Spirituality -- Or Not
An interesting discussion went on a while ago on my Food and Feelings message board (http://groups.yahoo.com/group/foodandfeelings) regarding the role of spirituality in helping people change their relationship with food and their bodies. Obviously, change can happen with or without being a spiritual person. I’ve seen amazing transformations by folks who are highly religious and those who are total non-believers. What’s important is for you to identify and utilize what works for you.
The dictionary definition of spirituality is, “devotion to spiritual things instead of worldly things,” with spiritual defined as “having something to do with the spirit or soul.” People who are spiritual usually think of themselves as having a part of themselves that is not physical, a divine soul or essence. They may look for a “greater” meaning or purpose in life and see themselves as guided by and in the hands of God or a higher power. They might use prayer to help them follow the rules of “normal” eating or to manage emotional distress. Non-spiritual folks (atheists, agnostics, freethinkers, non-believers) believe their life’s purpose is to be found on this earth and question or reject the concept of God or the soul. Their focus is on the mind/body in the here and now, not beyond it.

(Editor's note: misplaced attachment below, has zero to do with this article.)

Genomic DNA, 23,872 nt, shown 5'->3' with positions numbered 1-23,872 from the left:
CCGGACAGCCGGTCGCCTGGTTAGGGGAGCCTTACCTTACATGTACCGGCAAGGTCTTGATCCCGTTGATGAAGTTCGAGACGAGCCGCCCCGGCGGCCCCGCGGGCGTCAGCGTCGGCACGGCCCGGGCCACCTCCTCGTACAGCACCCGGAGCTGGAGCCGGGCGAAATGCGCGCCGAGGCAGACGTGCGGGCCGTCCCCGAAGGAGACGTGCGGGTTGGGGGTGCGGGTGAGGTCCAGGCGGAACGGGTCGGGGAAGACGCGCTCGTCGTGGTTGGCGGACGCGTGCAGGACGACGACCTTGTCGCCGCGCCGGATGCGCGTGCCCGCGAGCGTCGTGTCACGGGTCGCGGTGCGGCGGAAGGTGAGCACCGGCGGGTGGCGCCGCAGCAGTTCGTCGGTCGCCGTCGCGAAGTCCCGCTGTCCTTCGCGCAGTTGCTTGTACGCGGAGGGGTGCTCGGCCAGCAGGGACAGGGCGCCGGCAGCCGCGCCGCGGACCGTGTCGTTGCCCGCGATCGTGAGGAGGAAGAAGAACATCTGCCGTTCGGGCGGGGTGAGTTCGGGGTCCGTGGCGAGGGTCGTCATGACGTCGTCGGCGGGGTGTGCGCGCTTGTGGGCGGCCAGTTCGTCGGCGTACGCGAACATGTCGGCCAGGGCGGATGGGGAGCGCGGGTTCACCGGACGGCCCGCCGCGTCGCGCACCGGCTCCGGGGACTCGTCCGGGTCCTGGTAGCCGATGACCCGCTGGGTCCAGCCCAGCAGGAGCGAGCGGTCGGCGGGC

My point in writing about spirituality is to help you sort out your own thinking about the part it may or may not play in your recovery from eating problems. Be assured, I am not espousing spirituality. It is definitely not necessary for you to progress or succeed in developing a positive relationship with food or your body. What is necessary is knowing what helps you. Although most people do think about metaphysical questions as they go through life, some follow along blindly with whatever they learned in childhood or feel pressured by the larger culture or family to believe a certain way. One aspect of learning to be a “normal” eater is questioning how everything (yes, everything) affects your beliefs about food, eating, appearance, health, fitness, weight, nutrition, your body, emotions, purpose in life, empowerment, and self-worth.
Take a minute to reflect on whether your spirituality or non-spirituality contributes to your eating problems or to your recovery from them. Do your beliefs make it easier or harder to have a healthy relationship with food and your body? Do you engage in practices that support or hamper your ability to treat your body well and manage your eating effectively? Spirituality need not be an all-or-nothing affair. Recognize that you can choose the principles and beliefs which help recovery and discard the ones that hinder it.